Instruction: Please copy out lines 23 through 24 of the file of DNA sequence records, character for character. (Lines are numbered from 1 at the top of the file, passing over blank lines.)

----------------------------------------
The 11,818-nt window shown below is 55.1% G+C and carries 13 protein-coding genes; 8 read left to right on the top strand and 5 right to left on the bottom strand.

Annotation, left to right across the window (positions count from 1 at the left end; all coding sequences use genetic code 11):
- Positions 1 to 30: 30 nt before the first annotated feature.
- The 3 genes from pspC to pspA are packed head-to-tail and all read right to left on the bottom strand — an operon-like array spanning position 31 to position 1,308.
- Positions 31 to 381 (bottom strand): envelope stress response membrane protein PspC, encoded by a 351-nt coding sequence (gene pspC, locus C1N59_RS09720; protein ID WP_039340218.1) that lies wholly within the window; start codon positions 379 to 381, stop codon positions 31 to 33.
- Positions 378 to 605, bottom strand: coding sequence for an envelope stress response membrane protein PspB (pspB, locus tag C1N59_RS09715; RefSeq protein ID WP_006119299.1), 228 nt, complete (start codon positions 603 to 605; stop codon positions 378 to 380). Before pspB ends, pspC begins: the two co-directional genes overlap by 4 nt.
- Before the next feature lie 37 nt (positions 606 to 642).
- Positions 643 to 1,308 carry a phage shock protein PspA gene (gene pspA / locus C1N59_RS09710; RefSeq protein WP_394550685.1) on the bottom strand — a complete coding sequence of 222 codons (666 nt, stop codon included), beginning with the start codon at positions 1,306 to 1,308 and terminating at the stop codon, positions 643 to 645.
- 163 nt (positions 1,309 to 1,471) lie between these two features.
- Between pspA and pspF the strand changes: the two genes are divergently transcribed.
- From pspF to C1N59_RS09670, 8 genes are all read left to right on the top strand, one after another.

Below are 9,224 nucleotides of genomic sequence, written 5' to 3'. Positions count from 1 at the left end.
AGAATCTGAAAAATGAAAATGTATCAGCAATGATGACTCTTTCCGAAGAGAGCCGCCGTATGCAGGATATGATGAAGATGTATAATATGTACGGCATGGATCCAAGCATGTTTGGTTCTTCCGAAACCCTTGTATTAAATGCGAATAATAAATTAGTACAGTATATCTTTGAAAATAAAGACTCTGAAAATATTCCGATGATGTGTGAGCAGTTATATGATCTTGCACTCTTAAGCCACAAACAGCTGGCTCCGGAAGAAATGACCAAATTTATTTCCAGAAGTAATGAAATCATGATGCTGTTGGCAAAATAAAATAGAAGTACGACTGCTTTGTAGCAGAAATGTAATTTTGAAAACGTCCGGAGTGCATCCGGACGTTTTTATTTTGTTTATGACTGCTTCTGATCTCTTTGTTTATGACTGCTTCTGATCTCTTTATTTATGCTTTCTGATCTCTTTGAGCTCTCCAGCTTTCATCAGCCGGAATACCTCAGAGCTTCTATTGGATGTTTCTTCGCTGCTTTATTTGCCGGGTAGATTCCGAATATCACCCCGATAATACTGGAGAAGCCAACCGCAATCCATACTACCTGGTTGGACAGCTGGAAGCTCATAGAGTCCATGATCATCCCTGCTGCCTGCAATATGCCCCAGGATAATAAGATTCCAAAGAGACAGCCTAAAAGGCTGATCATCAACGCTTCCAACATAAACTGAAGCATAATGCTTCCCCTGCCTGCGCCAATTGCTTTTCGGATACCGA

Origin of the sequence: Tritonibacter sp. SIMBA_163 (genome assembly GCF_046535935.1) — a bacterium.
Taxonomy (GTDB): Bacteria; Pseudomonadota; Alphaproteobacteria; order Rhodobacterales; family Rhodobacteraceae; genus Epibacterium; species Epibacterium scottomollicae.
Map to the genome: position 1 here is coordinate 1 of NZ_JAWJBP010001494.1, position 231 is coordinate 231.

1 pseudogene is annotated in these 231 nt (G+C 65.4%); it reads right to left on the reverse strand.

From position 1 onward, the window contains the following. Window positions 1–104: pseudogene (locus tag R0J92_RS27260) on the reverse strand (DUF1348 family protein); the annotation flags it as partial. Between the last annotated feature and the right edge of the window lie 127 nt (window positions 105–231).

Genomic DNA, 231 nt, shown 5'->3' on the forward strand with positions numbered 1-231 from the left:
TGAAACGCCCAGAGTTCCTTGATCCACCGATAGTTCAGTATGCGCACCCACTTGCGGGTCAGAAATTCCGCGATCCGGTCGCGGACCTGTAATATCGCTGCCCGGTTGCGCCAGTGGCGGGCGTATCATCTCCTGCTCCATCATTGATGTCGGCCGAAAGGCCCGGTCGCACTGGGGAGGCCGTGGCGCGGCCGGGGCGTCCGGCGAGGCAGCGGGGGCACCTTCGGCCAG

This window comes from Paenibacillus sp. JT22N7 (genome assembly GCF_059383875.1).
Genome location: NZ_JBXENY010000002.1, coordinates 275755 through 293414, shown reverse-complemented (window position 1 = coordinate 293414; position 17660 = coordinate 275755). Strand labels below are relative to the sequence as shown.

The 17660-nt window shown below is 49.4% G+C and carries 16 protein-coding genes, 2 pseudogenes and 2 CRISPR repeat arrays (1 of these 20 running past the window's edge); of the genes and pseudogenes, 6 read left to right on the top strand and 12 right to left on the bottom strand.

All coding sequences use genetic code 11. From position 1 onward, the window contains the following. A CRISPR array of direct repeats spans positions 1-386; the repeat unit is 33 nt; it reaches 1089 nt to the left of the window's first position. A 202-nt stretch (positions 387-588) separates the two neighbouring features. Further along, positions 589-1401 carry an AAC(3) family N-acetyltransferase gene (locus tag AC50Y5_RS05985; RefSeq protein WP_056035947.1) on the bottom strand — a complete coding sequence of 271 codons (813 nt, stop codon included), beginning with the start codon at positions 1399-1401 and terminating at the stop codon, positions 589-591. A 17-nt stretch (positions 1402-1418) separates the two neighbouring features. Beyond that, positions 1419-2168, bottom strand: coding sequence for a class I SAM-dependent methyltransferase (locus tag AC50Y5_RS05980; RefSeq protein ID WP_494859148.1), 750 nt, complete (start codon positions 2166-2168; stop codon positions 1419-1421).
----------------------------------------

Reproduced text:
The 17660-nt window shown below is 49.4% G+C and carries 16 protein-coding genes, 2 pseudogenes and 2 CRISPR repeat arrays (1 of these 20 running past the window's edge); of the genes and pseudogenes, 6 read left to right on the top strand and 12 right to left on the bottom strand.

All coding sequences use genetic code 11. From position 1 onward, the window contains the following. A CRISPR array of direct repeats spans positions 1-386; the repeat unit is 33 nt; it reaches 1089 nt to the left of the window's first position. A 202-nt stretch (positions 387-588) separates the two neighbouring features. Further along, positions 589-1401 carry an AAC(3) family N-acetyltransferase gene (locus tag AC50Y5_RS05985; RefSeq protein WP_056035947.1) on the bottom strand — a complete coding sequence of 271 codons (813 nt, stop codon included), beginning with the start codon at positions 1399-1401 and terminating at the stop codon, positions 589-591. A 17-nt stretch (positions 1402-1418) separates the two neighbouring features. Beyond that, positions 1419-2168, bottom strand: coding sequence for a class I SAM-dependent methyltransferase (locus tag AC50Y5_RS05980; RefSeq protein ID WP_494859148.1), 750 nt, complete (start codon positions 2166-2168; stop codon positions 1419-1421).